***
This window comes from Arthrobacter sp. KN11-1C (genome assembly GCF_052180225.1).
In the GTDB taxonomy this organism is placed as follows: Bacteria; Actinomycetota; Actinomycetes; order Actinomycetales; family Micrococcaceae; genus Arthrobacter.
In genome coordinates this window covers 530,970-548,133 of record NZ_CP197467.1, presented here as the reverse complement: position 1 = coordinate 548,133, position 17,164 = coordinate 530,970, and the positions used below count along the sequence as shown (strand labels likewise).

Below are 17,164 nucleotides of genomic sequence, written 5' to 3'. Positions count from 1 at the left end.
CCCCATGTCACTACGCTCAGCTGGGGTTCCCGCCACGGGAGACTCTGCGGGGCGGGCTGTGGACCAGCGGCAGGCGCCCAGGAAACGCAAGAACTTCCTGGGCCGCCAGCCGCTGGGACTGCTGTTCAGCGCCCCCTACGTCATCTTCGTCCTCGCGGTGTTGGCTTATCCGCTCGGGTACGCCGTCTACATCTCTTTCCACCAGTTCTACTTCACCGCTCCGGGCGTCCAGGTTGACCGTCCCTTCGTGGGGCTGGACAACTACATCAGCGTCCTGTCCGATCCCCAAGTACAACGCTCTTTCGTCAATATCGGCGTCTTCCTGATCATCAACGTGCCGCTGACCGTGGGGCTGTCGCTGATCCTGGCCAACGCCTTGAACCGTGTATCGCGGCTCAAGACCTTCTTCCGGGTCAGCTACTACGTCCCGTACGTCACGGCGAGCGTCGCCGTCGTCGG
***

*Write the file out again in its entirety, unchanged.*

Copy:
This window comes from Arthrobacter sp. KN11-1C (genome assembly GCF_052180225.1).
In the GTDB taxonomy this organism is placed as follows: Bacteria; Actinomycetota; Actinomycetes; order Actinomycetales; family Micrococcaceae; genus Arthrobacter.
In genome coordinates this window covers 530,970-548,133 of record NZ_CP197467.1, presented here as the reverse complement: position 1 = coordinate 548,133, position 17,164 = coordinate 530,970, and the positions used below count along the sequence as shown (strand labels likewise).

Below are 17,164 nucleotides of genomic sequence, written 5' to 3'. Positions count from 1 at the left end.
CCCCATGTCACTACGCTCAGCTGGGGTTCCCGCCACGGGAGACTCTGCGGGGCGGGCTGTGGACCAGCGGCAGGCGCCCAGGAAACGCAAGAACTTCCTGGGCCGCCAGCCGCTGGGACTGCTGTTCAGCGCCCCCTACGTCATCTTCGTCCTCGCGGTGTTGGCTTATCCGCTCGGGTACGCCGTCTACATCTCTTTCCACCAGTTCTACTTCACCGCTCCGGGCGTCCAGGTTGACCGTCCCTTCGTGGGGCTGGACAACTACATCAGCGTCCTGTCCGATCCCCAAGTACAACGCTCTTTCGTCAATATCGGCGTCTTCCTGATCATCAACGTGCCGCTGACCGTGGGGCTGTCGCTGATCCTGGCCAACGCCTTGAACCGTGTATCGCGGCTCAAGACCTTCTTCCGGGTCAGCTACTACGTCCCGTACGTCACGGCGAGCGTCGCCGTCGTCGG